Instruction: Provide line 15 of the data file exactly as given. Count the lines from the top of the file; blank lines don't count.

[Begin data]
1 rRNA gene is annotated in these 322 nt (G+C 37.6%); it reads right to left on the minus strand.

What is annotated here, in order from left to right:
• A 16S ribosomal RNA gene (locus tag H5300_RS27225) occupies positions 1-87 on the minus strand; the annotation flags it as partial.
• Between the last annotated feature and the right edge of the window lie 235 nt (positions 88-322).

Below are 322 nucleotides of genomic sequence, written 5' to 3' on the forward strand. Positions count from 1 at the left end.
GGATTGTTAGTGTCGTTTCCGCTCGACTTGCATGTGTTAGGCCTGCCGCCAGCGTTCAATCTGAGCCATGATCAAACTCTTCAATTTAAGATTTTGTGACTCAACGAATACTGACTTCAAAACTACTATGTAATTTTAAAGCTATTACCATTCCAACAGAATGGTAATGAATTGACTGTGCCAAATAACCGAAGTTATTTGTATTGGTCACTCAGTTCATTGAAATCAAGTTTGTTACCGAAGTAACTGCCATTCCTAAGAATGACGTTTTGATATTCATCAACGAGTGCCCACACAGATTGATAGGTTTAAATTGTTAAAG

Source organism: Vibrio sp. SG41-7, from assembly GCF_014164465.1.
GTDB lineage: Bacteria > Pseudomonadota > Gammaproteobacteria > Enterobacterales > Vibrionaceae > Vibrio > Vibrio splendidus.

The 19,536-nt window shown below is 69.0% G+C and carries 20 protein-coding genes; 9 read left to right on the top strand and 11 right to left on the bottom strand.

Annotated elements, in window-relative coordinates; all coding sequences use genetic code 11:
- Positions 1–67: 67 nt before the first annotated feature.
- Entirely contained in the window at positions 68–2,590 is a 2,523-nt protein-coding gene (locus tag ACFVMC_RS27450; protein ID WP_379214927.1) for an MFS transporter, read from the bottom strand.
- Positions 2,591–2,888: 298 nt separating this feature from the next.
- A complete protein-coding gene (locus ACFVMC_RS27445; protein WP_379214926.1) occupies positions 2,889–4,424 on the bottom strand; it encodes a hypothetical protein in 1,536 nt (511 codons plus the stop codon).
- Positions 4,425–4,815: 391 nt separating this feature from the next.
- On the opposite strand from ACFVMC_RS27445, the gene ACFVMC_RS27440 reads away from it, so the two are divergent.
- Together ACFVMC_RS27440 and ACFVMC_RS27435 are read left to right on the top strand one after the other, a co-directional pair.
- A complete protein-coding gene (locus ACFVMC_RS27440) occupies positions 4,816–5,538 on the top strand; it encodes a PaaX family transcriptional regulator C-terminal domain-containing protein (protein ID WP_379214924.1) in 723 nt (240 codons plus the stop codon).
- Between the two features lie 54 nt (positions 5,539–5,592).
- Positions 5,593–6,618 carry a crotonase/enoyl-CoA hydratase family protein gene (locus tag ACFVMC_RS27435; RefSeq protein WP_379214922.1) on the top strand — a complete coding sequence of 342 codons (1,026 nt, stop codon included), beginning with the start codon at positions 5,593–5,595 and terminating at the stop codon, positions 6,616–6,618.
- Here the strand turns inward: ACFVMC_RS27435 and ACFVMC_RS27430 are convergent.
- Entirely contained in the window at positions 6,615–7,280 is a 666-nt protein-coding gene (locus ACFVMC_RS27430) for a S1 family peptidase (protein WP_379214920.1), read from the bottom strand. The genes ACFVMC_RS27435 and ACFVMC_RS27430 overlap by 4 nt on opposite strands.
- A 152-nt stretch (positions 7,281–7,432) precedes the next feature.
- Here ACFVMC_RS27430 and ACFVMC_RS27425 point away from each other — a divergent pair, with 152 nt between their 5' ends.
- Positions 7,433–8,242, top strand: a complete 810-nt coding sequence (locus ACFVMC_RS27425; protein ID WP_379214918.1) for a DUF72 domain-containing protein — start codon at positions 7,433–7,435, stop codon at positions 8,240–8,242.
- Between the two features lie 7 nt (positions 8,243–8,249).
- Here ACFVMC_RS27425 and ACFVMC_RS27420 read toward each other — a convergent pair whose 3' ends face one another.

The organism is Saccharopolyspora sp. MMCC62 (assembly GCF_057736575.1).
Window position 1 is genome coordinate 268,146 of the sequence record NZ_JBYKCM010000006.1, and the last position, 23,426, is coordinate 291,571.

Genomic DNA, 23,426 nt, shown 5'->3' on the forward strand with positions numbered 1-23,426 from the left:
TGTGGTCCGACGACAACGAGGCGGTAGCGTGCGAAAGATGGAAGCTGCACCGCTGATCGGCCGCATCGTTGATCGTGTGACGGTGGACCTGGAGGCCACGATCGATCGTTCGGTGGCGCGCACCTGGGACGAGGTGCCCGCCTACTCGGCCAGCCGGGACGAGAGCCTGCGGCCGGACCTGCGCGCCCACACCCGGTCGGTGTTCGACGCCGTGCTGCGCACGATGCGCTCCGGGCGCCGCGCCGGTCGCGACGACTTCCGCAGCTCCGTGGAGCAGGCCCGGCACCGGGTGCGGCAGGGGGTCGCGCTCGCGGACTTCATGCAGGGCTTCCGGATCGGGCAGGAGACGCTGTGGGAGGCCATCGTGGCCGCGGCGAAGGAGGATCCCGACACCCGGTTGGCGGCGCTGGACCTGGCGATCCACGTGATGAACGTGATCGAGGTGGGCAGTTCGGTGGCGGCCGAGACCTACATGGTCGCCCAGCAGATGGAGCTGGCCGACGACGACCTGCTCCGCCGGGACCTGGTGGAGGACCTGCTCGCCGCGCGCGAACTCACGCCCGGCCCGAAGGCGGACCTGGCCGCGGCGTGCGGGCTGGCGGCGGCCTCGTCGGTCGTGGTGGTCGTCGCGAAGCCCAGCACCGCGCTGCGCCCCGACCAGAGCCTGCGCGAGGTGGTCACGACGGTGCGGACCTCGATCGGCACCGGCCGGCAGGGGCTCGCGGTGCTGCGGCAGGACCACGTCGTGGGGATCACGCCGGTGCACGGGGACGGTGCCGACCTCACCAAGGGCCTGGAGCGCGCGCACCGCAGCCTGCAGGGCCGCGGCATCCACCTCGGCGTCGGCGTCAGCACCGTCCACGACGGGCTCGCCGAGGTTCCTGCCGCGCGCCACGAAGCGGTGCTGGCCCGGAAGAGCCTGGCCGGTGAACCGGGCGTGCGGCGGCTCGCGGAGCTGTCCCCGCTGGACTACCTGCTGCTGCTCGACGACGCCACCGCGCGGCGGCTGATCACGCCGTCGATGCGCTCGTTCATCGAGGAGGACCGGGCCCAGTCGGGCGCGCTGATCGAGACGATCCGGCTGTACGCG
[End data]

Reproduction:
- Positions 4,425–4,815: 391 nt separating this feature from the next.